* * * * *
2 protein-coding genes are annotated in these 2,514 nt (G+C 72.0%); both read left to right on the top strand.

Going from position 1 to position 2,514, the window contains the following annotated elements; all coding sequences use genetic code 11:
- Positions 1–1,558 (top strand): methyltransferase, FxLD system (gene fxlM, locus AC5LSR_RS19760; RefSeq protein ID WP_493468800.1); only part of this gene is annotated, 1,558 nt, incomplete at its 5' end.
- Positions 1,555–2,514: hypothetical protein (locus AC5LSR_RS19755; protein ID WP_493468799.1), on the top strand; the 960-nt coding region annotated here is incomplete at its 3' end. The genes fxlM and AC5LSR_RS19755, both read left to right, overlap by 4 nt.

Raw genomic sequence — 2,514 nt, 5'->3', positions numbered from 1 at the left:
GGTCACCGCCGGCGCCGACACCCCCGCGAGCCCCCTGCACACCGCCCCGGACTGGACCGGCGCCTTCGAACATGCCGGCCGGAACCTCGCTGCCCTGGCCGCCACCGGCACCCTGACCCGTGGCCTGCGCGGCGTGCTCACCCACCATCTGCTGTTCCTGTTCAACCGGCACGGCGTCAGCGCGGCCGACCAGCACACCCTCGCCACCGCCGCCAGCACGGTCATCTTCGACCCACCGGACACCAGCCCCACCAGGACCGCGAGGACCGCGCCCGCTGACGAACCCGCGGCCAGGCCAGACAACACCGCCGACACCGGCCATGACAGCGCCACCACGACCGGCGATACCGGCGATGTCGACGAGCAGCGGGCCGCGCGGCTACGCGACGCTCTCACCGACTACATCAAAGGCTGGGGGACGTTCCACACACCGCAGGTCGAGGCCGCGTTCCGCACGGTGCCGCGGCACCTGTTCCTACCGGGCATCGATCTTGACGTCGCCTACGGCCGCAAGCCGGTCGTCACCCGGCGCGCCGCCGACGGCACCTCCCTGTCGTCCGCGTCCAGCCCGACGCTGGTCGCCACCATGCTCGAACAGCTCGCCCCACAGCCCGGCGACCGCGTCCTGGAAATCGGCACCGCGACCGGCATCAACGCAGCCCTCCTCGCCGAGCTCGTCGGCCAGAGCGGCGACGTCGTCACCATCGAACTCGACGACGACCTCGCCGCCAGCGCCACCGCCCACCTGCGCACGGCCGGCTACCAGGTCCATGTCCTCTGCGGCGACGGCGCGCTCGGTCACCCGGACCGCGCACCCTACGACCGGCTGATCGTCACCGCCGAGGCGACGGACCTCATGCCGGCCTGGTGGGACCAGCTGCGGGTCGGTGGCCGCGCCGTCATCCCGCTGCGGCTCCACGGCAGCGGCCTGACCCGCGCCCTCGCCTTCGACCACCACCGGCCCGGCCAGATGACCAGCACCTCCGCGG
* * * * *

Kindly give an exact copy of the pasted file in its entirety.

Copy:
2 protein-coding genes are annotated in these 2,514 nt (G+C 72.0%); both read left to right on the top strand.

Going from position 1 to position 2,514, the window contains the following annotated elements; all coding sequences use genetic code 11:
- Positions 1–1,558 (top strand): methyltransferase, FxLD system (gene fxlM, locus AC5LSR_RS19760; RefSeq protein ID WP_493468800.1); only part of this gene is annotated, 1,558 nt, incomplete at its 5' end.
- Positions 1,555–2,514: hypothetical protein (locus AC5LSR_RS19755; protein ID WP_493468799.1), on the top strand; the 960-nt coding region annotated here is incomplete at its 3' end. The genes fxlM and AC5LSR_RS19755, both read left to right, overlap by 4 nt.

Raw genomic sequence — 2,514 nt, 5'->3', positions numbered from 1 at the left:
GGTCACCGCCGGCGCCGACACCCCCGCGAGCCCCCTGCACACCGCCCCGGACTGGACCGGCGCCTTCGAACATGCCGGCCGGAACCTCGCTGCCCTGGCCGCCACCGGCACCCTGACCCGTGGCCTGCGCGGCGTGCTCACCCACCATCTGCTGTTCCTGTTCAACCGGCACGGCGTCAGCGCGGCCGACCAGCACACCCTCGCCACCGCCGCCAGCACGGTCATCTTCGACCCACCGGACACCAGCCCCACCAGGACCGCGAGGACCGCGCCCGCTGACGAACCCGCGGCCAGGCCAGACAACACCGCCGACACCGGCCATGACAGCGCCACCACGACCGGCGATACCGGCGATGTCGACGAGCAGCGGGCCGCGCGGCTACGCGACGCTCTCACCGACTACATCAAAGGCTGGGGGACGTTCCACACACCGCAGGTCGAGGCCGCGTTCCGCACGGTGCCGCGGCACCTGTTCCTACCGGGCATCGATCTTGACGTCGCCTACGGCCGCAAGCCGGTCGTCACCCGGCGCGCCGCCGACGGCACCTCCCTGTCGTCCGCGTCCAGCCCGACGCTGGTCGCCACCATGCTCGAACAGCTCGCCCCACAGCCCGGCGACCGCGTCCTGGAAATCGGCACCGCGACCGGCATCAACGCAGCCCTCCTCGCCGAGCTCGTCGGCCAGAGCGGCGACGTCGTCACCATCGAACTCGACGACGACCTCGCCGCCAGCGCCACCGCCCACCTGCGCACGGCCGGCTACCAGGTCCATGTCCTCTGCGGCGACGGCGCGCTCGGTCACCCGGACCGCGCACCCTACGACCGGCTGATCGTCACCGCCGAGGCGACGGACCTCATGCCGGCCTGGTGGGACCAGCTGCGGGTCGGTGGCCGCGCCGTCATCCCGCTGCGGCTCCACGGCAGCGGCCTGACCCGCGCCCTCGCCTTCGACCACCACCGGCCCGGCCAGATGACCAGCACCTCCGCGG